When people pass away, their earthly possessions (bank accounts, cars, homes, household items, clothing, insurance policies, etc.) must go somewhere. Otherwise, there would be abandoned property everywhere! In addition, their outstanding debts must be paid. All of the duties surrounding the distribution of a deceased person’s assets (as well as financial restitution) is legally referred to as settling the estate.
If the deceased person has a will or trust, an executor or trustee will be named in the documents to handle the many responsibilities that surround estate settlement. The executor/trustee should be extremely trustworthy and capable of spending the proper amount of time and energy for these duties.
This leads us to the question, “How long does it take to settle an estate?” Unfortunately, there is simply no single answer to this question. While the typical estate settlement process in Denver will take 6 months to one year, there are other situations that could extend the time frame of an estate settlement.
Situations That May Cause Estate Settlement to Stall
- The will cannot be located in a timely manner
- The executor delays filing the will and opening an estate with the probate court
- The executor has issues locating the assets of the estate
- The executor is unsure how to alert businesses of the death (Social Security Administration, the deceased’s bank, phone and utility companies, credit card companies, newspapers, magazines, etc.)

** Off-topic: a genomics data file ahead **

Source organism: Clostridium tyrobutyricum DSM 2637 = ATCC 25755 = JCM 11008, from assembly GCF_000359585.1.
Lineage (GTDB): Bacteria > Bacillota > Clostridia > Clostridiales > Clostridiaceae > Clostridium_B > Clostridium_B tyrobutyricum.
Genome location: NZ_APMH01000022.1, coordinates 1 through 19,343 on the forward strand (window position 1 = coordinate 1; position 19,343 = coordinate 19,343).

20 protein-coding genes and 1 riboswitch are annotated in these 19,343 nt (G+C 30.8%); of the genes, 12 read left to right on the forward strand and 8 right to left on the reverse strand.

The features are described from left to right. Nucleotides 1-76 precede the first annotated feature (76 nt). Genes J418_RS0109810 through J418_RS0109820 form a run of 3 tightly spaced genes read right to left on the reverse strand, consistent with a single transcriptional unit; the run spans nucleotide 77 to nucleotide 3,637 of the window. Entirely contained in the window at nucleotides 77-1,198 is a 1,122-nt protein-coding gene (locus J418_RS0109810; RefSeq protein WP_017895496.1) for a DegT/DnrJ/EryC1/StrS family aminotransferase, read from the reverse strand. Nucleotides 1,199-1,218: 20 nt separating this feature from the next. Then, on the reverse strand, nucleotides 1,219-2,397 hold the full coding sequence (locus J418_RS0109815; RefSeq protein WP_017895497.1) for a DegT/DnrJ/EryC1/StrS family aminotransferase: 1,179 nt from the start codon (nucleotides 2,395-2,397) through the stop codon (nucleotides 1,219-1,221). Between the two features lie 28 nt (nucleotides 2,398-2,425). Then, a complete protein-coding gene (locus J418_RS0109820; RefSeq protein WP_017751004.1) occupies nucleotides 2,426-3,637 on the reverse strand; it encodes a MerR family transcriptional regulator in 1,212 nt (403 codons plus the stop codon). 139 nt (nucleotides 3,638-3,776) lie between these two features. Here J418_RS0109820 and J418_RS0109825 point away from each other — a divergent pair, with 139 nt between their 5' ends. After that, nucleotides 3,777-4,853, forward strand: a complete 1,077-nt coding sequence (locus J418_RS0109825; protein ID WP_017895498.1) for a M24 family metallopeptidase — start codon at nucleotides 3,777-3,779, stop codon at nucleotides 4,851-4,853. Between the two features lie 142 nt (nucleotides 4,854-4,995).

- The executor uses funds inappropriately or for personal gain and the beneficiaries must petition the courts for a replacement
- Beneficiaries contest the will
- People left out of the will challenge how it was written
- Assets are distributed before creditors are paid (taxes, mortgage payments, electricity bills, credit card bills, alimony, medical bills, etc.) leading to lawsuits against the estate or even against the executor
You may notice that many of the situations above are due simply because the executor may not have the knowledge or time to get the job done right. Most people choose family members or close friends to serve in this role because they feel comfortable leaving these responsibilities to a loved one. However, it may be more advantageous to hire an estate lawyer to help you understand your duties.
If you find yourself tied up in an estate that is taking years to settle, you can resign as the executor at any time. If an alternate executor is not specifically named in the will, the court will appoint a replacement. It is also important to know that if you are named an executor but do not want to take on these responsibilities, you can opt to decline the role.
In most cases, the quicker you get the probate process rolling, the quicker the estate can be settled. If you run into roadblocks, the Denver estate settlement lawyers at Brown & Crona, LLC are ready to step in and help. They know the methods to make estate settlement quicker and more efficient.
To get expert legal help with faster estate settlement in Colorado, contact us today: call (303) 339-3750 or send us a message online.